In all our reports, we strive to include the patient perspective at every step of the process. Our reports benefit from informative, productive conversations about the issues that really matter to patients. When patients are involved, our reports become infinitely more comprehensive, actionable, and accurate.
During development of our psoriasis report, we were lucky to work closely with the National Psoriasis Foundation (NPF) from the very beginning of the process.
The below clip shows the public comment from Michael Siegel, PhD, Vice President of Research for NPF during our public meeting on November 18, 2016. We appreciate Dr. Siegel’s words of support for our process, and we look forward to future opportunities to form similar relationships with patient groups for our current and future topics.
“First and foremost I’d like to thank ICER for…engaging relevant stakeholders including the National Psoriasis Foundation in the process from start to finish. I really commend you on this effort and it’s evident in the evolution from the Draft Scoping Document to the Final Document to the Final Report, how much our voice was heard.”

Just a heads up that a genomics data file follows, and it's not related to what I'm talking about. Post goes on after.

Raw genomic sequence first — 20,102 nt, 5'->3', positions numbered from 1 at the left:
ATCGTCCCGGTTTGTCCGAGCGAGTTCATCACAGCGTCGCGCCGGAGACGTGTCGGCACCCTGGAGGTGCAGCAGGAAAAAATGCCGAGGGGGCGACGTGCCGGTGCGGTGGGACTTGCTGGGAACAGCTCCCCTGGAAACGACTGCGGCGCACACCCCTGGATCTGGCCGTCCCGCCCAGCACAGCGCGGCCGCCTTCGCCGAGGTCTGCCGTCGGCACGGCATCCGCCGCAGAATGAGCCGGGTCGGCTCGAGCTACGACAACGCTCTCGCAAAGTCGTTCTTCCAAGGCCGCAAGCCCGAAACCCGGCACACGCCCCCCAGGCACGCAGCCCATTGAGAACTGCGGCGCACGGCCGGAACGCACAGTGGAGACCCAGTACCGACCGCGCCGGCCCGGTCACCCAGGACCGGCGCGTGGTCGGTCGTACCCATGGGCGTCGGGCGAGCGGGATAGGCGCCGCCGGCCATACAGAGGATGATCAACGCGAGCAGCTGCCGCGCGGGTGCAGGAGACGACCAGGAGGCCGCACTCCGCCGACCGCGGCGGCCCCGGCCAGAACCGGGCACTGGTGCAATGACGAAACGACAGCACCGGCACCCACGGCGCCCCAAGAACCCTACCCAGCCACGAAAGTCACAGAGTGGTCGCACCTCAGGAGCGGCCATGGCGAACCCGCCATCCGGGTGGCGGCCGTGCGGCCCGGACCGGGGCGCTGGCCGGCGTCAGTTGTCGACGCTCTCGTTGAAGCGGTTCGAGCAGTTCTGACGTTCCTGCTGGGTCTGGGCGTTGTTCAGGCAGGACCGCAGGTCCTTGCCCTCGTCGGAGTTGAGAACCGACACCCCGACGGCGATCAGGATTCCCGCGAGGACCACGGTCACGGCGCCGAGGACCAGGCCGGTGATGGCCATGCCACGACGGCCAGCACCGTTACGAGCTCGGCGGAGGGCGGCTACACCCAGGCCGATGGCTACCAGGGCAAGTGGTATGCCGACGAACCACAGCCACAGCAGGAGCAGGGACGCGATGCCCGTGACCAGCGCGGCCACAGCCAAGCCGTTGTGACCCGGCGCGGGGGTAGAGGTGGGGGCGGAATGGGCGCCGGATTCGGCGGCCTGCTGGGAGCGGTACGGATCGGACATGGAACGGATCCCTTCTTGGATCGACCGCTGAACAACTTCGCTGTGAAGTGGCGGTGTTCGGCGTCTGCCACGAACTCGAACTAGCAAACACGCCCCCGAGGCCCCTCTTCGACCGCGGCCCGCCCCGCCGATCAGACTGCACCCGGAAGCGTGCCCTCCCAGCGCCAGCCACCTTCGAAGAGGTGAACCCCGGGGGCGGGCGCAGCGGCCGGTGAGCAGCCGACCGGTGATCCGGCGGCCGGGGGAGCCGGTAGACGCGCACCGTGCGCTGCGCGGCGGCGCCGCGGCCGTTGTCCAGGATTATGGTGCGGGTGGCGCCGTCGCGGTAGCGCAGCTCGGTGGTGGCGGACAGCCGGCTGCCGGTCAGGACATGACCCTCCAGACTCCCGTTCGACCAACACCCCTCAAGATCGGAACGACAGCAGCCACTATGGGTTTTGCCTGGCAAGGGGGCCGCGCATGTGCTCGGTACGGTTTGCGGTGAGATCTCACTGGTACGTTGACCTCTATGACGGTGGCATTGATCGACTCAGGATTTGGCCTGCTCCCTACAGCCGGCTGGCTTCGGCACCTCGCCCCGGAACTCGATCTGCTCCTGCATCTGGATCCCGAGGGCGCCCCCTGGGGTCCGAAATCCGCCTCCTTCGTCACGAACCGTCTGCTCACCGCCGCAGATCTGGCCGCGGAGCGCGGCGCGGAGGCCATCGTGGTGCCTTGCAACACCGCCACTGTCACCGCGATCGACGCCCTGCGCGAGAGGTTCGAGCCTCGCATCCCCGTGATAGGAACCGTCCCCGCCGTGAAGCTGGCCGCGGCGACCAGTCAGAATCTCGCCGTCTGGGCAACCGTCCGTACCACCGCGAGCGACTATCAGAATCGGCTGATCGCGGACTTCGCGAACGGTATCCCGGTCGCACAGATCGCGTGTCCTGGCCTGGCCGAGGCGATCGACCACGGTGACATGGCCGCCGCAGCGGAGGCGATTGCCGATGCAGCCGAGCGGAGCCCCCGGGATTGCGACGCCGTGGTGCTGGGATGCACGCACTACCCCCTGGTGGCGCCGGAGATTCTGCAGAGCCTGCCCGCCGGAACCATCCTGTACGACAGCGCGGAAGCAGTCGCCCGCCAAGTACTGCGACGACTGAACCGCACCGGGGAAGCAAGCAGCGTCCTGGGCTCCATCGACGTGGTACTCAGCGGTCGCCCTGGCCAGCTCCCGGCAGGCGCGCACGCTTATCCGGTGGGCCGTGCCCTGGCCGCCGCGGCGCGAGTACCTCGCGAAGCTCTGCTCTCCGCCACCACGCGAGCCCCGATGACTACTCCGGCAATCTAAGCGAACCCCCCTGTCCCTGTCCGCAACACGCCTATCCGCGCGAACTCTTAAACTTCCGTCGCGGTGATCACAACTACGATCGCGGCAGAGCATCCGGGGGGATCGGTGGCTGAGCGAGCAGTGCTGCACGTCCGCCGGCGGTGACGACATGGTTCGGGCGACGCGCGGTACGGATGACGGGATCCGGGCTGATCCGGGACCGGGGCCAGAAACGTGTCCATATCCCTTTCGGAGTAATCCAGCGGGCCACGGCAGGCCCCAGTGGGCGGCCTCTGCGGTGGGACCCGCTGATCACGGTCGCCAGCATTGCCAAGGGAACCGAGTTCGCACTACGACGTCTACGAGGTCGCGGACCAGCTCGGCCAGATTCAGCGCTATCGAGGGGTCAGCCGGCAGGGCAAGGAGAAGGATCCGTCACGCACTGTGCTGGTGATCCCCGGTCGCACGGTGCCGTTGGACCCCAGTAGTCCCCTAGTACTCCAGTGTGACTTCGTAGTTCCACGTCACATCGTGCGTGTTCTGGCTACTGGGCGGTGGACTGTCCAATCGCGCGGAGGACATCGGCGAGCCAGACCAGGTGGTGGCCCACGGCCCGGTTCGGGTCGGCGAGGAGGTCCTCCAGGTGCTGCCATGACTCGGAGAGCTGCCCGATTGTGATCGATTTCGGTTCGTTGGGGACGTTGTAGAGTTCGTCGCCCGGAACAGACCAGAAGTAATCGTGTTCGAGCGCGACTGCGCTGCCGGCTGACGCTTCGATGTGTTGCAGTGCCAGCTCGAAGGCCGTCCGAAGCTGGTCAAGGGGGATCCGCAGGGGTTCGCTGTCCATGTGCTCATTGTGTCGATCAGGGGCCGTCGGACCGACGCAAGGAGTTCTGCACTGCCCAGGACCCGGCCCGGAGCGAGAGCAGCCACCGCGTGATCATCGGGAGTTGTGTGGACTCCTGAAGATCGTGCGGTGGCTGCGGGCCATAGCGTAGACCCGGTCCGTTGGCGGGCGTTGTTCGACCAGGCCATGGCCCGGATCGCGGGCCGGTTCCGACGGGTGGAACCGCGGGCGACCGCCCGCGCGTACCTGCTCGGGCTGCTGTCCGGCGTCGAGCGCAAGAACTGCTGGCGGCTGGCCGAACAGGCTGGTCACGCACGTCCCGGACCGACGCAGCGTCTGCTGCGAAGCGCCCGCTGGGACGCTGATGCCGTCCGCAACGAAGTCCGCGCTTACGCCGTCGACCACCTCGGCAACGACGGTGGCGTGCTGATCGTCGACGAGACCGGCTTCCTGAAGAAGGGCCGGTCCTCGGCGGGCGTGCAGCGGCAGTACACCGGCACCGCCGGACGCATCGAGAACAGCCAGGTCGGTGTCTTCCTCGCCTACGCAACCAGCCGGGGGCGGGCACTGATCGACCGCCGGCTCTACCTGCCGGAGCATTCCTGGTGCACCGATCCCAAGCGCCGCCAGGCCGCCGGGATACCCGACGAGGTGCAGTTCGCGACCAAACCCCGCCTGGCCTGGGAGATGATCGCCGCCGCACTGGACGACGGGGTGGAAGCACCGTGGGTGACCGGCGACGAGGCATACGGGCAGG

– Michael Siegel, PhD, Vice President of Research Programs, National Psoriasis Foundation
In addition to Dr. Siegel’s public comment, the NPF was further represented at the public meeting by Leah McCormick Howard, JD, Vice President of Government Relations and Advocacy. Ms. Howard participated in the policy roundtable discussion, sharing important patient perspectives on living with psoriasis, barriers to treatment, and how the health care system can be improved to better serve patients with psoriasis. A recording of the full policy roundtable session is available here (beginning at about 1:39:30). You can also read the NPF’s written comments on our draft report here, beginning on page 38.
Through our interactions with NPF, we learned things that made the report more accurate and actionable. They highlighted the difficulties with step therapy and prior authorization that patients with psoriasis face. They emphasized how much the side effects of the disease can affect a patient’s day-to-day life. They truly helped us gain insight into what it’s like to live with psoriasis- acknowledging, of course, that every patient’s experience is a little different.
Wondering how the NPF was involved, or how you can get involved with an upcoming report? Find out more about some of the opportunities for patient and stakeholder involvement in our process here.